Sleep research and consciousness

The human brain… 100 billion neurons and an “infinite” amount of networks arising from communication between these neurons. To think there is something outside that, the mind as something separate from the brain (cfr. Descartes dualism) seems to me like an underestimation of this extraordinary organ. I feel like there’s always something going on in that brain of mine. I’m not saying these are always productive things, but it amazes me how the brain can jump from one thing to another with so much ease and on such a short time span, to a point I often not realise all these thoughts that are going on inside me. Or on the other hand sometimes to a point that these thoughts become compulsive, being amazed how much control thoughts can have and how they direct my behavior.

There aren’t many times I experience a “blankness”, a silence in my mind, but perhaps the most prominent one is when I’m asleep. Sleep, as well as clinical conditions of vegetative state, provide an opportunity to gain more insight into the abstract notion of consciousness…

The groups of Adrian OwenPierre MaquetGiulio Tononi (with Tononi publishing a book about his theory of consciousness next month, phi) have already contributed a lot to this field.

Below you can see a video of Adrian Owen explaining his work in vegetative patients and showing how functional MRI can be used to ascertain someone is conscious or not.


I think it’s an amazing use of fMRI and I think a lot of people feel the same way, since this work has gotten widespread attention in a lot of other blogs and news sites as well. But what does this tell us about “unconsciousness”? Well you can say on the one hand that when such brain activity or such “command following” (the issuing of a command and the following of an action, or more specifically in the case of the vegetative patient the following brain activity) is absent when one isn’t conscious. But if such command-following isn’t observed in a vegetative patient, what does it tell us about unconsciousness, because in this case we might be talking about someone who is never going to return to a conscious state again, an irreversible unconsciousness.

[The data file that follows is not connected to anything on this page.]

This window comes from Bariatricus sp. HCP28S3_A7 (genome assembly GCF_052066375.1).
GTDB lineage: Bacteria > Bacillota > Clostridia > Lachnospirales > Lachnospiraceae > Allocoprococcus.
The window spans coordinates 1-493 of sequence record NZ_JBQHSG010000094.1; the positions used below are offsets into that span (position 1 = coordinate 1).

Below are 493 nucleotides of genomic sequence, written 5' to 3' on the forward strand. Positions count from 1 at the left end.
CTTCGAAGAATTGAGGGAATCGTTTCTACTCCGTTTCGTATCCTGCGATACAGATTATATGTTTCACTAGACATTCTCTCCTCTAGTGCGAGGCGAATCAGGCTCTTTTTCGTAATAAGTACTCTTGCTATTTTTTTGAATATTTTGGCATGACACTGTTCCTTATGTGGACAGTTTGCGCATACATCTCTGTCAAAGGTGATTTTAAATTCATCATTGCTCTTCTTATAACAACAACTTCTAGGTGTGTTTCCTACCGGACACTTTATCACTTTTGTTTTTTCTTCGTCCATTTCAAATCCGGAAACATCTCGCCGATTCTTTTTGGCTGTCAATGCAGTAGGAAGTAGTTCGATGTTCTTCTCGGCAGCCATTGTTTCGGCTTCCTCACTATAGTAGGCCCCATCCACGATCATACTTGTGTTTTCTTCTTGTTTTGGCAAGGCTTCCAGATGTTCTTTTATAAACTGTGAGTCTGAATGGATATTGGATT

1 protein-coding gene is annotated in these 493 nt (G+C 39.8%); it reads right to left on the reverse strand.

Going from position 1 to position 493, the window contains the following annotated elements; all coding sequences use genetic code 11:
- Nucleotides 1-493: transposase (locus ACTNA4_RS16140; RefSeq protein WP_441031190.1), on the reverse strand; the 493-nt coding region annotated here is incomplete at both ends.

What about the unconsciousness during sleep, a state that is reversible? A lot of studies reveal there is still processing done during sleep and even learning might occur during slow wave sleep, as has been revealed in a recent paper by Antony Gobel on skill learning (procedural learning) during sleep that got wide attention as well [1]. Although nothing really new or revealing, since the earlier studies already showed this to be the case for different modalities as well, e.g. odor cues enhancing consolidation of declarative memory [2]. But we aren’t explicitly aware of this processing. I think the recent paper by Mélanie Boly and Vincent Perlbarg might shed light on this [3]. Boly et al. inferred that the activity of the brain during NREM sleep is more modular, i.e. brain regions operating more independent of one another and thus less likely to be able to integrate information, as opposed to what is the case for when we are awake when more information is exchanged within the main functional brain networks and between these networks.

The following figure (resource: http://www.pnas.org/content/109/15/5856/F1.large.jpg), reveals the six main functional brain networks (that are similar for wakefulness and NREM sleep (A)), the different levels by which one can study connectivity/activity (B), and the amount of between subsystem versus within subsystem integration (as expressed in the so-called Functional Connectivity Ratio-FCR) for wakefulness as opposed to NREM sleep (C). What you can derive from this last figure is that for all the main functional networks between-subsystem integration (Iws which is thus representing this increased modularity) is larger during NREM sleep than during wakefulness.
This also poses some future questions on how this method and these results might be integrated with the previously mentioned studies with regard to learning. E.g. would you expect during instances of memory replay during sleep that there is increased between system integration as opposed to within system integration?

Consciousness has long been related to more philosophical questions and issues, so it excites me that neuroscience has now taken a step towards understanding and elaborately studying this interesting concept as well.

[1] Antony, J. W., Gobel, E. W., O’Hare, J. K., Reber, P. J., & Paller, K. A. (2012). Cued memory reactivation during sleep influences skill learning. Nature neuroscience.
[2] Rasch, B., Büchel, C., Gais, S., & Born, J. (2007). Odor cues during slow-wave sleep prompt declarative memory consolidation. Science, 315(5817), 1426–1429.
[3] Boly, M., Perlbarg, V., Marrelec, G., Schabus, M., Laureys, S., Doyon, J., Pélégrini-Issac, M., et al. (2012). Hierarchical clustering of brain activity during human nonrapid eye movement sleep. PNAS, 109(15), 5856–5861.
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